Microsoft has been trying to optimize and improve the Windows 10 update compilation and delivery for quite some time. The latest change to the Windows Updates involves combining the Service Stack Updates and Cumulative Updates. These two were delivered separately, but Microsoft has decided to jointly deliver them to further simplify the Windows 10 Update process.
Windows OS Update Management is about to get a lot simpler for Microsoft Windows 10 OS Update Team. This also means Windows 10 OS Users can expect to receive fewer updates, and if Microsoft can, reduce the potential bugs and errors that increase with every update, be it Cumulative or Feature.
Windows Server Update Services (WSUS), Update Catalog, And Update Management To Undergo Major Changes?
Microsoft appears to be significantly tweaking the Windows Operating System’s update compilation and delivery mechanism. The company has been claiming to make improvements to the Windows OS Update Management platform for quite some time. Still, many users regularly complain about ‘Update Blocks’, BSODs, weird behavior, and failed updates after every Cumulative as well as Feature Update.
Now Microsoft could soon tweak the update management platform for “IT administrators” and bring in the provision of updates using management tools. The recent announcement from Microsoft indicates the company is attempting to make it easier to deploy service stack updates. However, the tweak strongly indicates Microsoft might be attempting to combine the Service Stack Updates and Cumulative Updates.
So far, Service Stack Updates (SSU) and Cumulative Updates (LCU) have been completely separate processes. But oftentimes, the LCUs require certain SSUs, and hence it only makes sense to effectively combine the two branches of updates. This would allow Microsoft to pack all necessary files into an update file and send the same across to Windows OS users.
Microsoft Intends To Reduce Failed Updates With The New Technique Of Update Delivery:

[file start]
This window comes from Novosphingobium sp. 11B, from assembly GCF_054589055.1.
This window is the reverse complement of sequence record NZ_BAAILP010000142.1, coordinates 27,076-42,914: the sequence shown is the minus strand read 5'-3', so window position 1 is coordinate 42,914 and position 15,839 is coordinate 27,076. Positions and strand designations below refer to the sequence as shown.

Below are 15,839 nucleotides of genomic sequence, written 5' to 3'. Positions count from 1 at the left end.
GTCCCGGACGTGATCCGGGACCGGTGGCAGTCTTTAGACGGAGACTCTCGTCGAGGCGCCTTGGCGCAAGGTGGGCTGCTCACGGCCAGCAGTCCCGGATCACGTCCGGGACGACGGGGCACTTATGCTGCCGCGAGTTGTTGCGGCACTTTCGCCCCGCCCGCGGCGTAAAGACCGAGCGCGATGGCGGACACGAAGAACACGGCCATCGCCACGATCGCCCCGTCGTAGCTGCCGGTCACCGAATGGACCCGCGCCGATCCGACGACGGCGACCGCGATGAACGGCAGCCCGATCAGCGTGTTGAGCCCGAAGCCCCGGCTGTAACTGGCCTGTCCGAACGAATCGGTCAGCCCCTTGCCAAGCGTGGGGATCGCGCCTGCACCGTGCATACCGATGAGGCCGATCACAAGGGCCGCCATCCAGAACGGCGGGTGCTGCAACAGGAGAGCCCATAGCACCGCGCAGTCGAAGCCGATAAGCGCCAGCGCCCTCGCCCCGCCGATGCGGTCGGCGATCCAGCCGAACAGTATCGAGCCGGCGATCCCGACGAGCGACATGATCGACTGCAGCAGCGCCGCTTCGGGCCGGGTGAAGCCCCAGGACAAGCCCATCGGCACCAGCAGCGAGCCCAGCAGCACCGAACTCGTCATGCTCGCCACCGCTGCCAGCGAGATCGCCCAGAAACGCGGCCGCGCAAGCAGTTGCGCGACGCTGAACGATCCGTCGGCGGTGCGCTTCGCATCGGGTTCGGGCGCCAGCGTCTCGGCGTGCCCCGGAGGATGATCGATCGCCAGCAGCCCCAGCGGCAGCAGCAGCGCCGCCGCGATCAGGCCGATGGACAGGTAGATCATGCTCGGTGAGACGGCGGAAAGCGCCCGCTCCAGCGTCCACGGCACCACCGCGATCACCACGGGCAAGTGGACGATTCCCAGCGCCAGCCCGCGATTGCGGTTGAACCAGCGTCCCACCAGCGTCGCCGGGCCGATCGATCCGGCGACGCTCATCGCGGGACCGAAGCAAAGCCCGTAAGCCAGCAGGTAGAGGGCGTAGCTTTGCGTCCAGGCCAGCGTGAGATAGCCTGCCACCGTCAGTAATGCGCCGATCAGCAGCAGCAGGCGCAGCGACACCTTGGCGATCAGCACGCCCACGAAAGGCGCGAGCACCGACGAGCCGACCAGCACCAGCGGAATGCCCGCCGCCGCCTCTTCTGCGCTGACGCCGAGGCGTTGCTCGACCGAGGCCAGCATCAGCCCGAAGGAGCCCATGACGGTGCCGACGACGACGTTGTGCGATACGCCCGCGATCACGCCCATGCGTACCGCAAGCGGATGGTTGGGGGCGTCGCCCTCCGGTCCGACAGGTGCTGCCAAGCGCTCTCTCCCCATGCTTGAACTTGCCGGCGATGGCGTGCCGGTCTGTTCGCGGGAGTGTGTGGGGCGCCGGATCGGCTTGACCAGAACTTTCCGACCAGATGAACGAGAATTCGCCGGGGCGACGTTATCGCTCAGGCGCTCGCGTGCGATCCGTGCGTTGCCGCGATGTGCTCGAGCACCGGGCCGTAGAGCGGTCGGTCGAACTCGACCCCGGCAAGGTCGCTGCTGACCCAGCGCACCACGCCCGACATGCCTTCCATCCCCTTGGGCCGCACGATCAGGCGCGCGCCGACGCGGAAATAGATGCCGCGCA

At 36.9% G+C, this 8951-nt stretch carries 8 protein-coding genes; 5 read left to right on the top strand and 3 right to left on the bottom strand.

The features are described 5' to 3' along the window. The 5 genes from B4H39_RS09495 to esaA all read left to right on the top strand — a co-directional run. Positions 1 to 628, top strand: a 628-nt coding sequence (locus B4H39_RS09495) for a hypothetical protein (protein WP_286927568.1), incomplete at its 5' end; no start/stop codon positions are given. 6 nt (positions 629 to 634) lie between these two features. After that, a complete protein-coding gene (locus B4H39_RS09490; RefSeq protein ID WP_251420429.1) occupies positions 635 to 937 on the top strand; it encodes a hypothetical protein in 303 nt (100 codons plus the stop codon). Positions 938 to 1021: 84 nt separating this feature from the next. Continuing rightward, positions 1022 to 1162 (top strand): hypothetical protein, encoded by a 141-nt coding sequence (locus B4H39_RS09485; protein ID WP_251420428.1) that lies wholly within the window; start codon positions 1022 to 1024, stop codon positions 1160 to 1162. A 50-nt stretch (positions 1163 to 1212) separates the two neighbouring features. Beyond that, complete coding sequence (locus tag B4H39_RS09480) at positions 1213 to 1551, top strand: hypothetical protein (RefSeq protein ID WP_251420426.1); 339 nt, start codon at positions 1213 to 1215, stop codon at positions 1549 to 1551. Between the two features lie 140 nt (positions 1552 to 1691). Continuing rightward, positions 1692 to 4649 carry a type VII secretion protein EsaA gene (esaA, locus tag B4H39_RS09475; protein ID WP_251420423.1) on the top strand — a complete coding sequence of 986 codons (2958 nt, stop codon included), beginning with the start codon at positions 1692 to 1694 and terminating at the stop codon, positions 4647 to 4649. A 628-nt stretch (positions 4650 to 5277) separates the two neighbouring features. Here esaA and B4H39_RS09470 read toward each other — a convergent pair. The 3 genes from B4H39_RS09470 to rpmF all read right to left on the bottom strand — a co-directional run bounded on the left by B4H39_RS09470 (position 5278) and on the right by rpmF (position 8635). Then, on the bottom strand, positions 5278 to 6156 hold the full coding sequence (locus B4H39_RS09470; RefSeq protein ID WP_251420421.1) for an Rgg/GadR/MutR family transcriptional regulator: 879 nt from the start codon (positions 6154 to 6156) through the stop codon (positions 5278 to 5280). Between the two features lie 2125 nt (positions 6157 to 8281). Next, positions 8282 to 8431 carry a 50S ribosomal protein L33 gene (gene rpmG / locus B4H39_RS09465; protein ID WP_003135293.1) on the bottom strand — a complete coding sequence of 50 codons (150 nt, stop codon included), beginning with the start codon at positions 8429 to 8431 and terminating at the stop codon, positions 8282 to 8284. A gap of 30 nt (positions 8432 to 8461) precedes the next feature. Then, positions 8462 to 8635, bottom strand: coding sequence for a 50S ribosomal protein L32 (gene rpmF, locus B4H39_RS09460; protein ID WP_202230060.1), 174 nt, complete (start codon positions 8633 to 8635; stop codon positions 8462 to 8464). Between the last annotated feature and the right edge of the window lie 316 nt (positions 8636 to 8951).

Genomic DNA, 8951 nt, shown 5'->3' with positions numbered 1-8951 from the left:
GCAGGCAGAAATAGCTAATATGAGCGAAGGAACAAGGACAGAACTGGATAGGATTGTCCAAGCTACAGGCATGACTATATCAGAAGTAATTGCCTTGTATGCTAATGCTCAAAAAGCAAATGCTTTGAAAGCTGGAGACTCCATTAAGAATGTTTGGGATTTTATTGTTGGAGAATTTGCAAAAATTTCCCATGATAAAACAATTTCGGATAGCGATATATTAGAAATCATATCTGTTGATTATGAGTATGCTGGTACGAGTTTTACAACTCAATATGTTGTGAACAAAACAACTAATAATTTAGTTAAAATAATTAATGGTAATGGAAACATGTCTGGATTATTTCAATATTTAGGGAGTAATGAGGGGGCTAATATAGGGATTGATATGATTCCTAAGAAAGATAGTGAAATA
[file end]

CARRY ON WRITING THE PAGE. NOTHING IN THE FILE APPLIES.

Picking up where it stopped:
IT Administrators that manage Windows OS updates have been facing some confusion. This is because not every patch day follows the same pattern. While Some Patch Tuesday contains a new service stack update, on quite a few occasions, it is missing. Moreover, the error message that came up if there was a problem due to a missing service stack update, has not been particularly effective. For a Cumulative Update, the error reads, “Update is not applicable”. However, as IT Admins know, the root cause is not immediately apparent.
Microsoft apparently believes if the SSU and the LCU are provided together on the device, a large and frequent source of errors could be eliminated. And reportedly, the company has conducted a few trials with promising results. In the new technique, the update stack then orchestrates the installation automatically so that both are applied correctly, claims Program Manager Aria Carley.
The upcoming unification of updates will ensure that the SSU and LCU are deployed together for both Windows Server Update Services (WSUS) and the Microsoft catalog. It appears the Windows Update Team has already started the test. IT Admins for Windows 10 OS might have already experienced the new unified update delivery mechanism if they installed the SSU from September 2020 and use at least Windows 10 Version 2004.
While experimental, Microsoft has indicated it will publish more information and gradually implement the change for all users, including end-users, in the next few days. Incidentally, the upcoming Windows 10 Insider Build does not have the same yet.